A Critical Investor Skill: Understanding Growth Rates
Christopher Steiner was a co-founder at Aisle50, YC S2011, acquired by Groupon in early 2015.
Founders will always try to find the angle from which their startup looks best. The narrative and direction of a pitch is set and controlled by founders, who are, in effect, selling their wares to investors.
It's the job of investors to not be swept up in the pitch, but to look for holes, to wonder why the founders framed things like they did. In doing this, investors need to abstract the important factors in a prospective investment and compare them against their experiences and other opportunities. It's this standardized canvas that will inform investors' ultimate decision on the startup.
Numbers reflecting facts aren't disputable, but investors should take note of what numbers are put forward by founders—and which ones aren't—and how those numbers are expressed. No number is massaged more by founders than those showing growth. I know from experience. My cofounder and I used to regularly search for the angle that put our numbers in the best light. That could mean showing growth in monthly terms versus annual terms, showing page views versus unique visitors, or total subscription growth versus total customer growth.
Founders will pick the number that pops. It's a fair strategy, and one that is understood by all parties.
The ability to distill a number, however it may be expressed, into a standard metric that can be considered against other startups and with an investor's experiences is a critical skill. It's perhaps most critical when considering a company's top-line growth. This is the number that is most often changed according to what founders think will be favorable in the eyes of investors.
There several ways to express this number, but two tend to predominate: growth per month, as a percentage; or as a multiple per year—such as 3x.
Investors newer to buying equity in startups may be more impressed by a company experiencing 4x annual growth versus a company seeing 12% monthly growth. But in fact, these numbers are about equal.
It may be that some investors subconsciously link the 'number-x' multiple way of expressing growth with final investment returns, as this is often how VCs' or angels' returns are reported: a 5x return, an 8x return, etc. That puts the multiple-per-year method in a more favorable light. But it shouldn't be. As the chart below shows, a company growing at 19% a month is growing at twice the rate of a company expanding 4x per year.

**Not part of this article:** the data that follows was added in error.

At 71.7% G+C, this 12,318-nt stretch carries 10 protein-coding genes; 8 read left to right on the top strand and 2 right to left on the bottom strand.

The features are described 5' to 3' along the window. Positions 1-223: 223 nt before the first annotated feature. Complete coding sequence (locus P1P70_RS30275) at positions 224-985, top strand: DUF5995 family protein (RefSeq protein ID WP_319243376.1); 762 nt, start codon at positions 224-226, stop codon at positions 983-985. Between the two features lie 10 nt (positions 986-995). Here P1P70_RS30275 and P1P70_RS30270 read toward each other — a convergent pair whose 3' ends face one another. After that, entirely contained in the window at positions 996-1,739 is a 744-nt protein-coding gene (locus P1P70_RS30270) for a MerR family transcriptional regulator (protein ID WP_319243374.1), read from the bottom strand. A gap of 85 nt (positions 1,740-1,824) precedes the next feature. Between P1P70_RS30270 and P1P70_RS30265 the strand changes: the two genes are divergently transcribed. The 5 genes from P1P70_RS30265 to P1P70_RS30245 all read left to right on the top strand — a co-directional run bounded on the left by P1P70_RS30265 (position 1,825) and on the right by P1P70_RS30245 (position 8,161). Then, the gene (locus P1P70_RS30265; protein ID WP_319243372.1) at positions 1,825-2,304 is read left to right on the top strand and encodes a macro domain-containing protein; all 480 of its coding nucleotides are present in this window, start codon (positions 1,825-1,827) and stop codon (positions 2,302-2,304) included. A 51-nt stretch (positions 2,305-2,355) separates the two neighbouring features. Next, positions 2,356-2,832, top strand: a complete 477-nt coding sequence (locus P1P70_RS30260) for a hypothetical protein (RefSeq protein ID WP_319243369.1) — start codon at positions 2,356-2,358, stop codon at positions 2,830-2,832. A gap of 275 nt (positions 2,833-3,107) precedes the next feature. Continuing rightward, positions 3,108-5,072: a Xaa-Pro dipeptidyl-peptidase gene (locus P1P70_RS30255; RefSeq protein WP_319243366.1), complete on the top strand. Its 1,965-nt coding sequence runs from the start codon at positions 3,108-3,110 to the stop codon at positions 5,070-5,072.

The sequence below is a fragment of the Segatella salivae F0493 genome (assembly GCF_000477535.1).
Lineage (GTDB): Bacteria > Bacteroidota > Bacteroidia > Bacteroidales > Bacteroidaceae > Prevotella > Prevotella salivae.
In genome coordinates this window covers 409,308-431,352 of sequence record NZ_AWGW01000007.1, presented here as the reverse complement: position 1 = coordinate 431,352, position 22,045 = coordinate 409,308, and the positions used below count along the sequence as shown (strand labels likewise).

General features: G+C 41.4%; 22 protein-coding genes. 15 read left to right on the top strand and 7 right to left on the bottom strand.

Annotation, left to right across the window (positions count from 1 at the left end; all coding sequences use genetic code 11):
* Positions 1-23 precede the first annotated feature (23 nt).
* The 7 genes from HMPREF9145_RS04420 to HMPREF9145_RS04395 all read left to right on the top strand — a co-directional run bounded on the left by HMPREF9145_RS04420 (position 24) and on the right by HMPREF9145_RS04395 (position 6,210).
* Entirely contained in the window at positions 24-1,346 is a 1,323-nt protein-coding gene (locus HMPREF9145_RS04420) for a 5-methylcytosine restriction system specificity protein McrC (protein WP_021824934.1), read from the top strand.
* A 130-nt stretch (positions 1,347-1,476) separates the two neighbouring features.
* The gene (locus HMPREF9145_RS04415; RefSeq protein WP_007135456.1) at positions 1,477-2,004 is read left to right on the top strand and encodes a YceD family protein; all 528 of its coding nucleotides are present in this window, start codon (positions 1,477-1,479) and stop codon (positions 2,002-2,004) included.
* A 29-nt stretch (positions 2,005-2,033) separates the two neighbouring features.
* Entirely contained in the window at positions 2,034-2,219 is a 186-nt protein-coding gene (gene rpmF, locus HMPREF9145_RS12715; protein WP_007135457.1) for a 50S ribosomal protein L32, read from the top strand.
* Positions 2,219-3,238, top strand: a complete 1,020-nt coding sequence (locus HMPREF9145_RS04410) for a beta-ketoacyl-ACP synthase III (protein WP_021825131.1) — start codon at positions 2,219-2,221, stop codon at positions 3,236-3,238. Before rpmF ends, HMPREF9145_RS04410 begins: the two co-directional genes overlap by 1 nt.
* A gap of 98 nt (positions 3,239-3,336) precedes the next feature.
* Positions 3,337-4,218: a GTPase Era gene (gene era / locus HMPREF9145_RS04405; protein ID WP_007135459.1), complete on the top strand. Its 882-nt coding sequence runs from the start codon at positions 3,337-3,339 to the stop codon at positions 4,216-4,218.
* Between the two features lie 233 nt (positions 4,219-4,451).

So to hear that a company is doing 4x annual growth can flick at those kinds of outcomes in an investor's head, it can tickle the possibility that this company has already returned 4x, even though this stat doesn't necessarily portend that there will be any return whatsoever.
Compounding monthly growth means that a bump from 12% a month to 19% a month doubles the yearly rate of growth from 4x to 8x. A company seeing 30% monthly growth is on pace to grow 23x during a year.
Experienced VCs and startup investors often prefer to see growth expressed as a monthly number. It can give a better overall picture of how a startup is progressing, especially when monthly growth is depicted over multiple months.
Paul Graham goes as far as telling founders to focus on weekly growth numbers, and to treat growth as an exercise of optimization, a familiar mission for developers. YC tells its startups that weekly growth of 5% to 7% is a good rate, with 10% being exceptionally good.
Growing at a 7% weekly rate, by the way, equals 34% monthly and 33x annually.
No matter what kind of number and period an investor prefers, it's a required skill of the craft to be able to roughly translate one to the other. A physicist wouldn't compare three environments' temperatures using Fahrenheit, Celsius and Kelvin—she would pick just one.
It doesn't matter which form of growth numbers an investor prefers. But they should be able to perceive the differences of each one—and be able to relate each one to the others.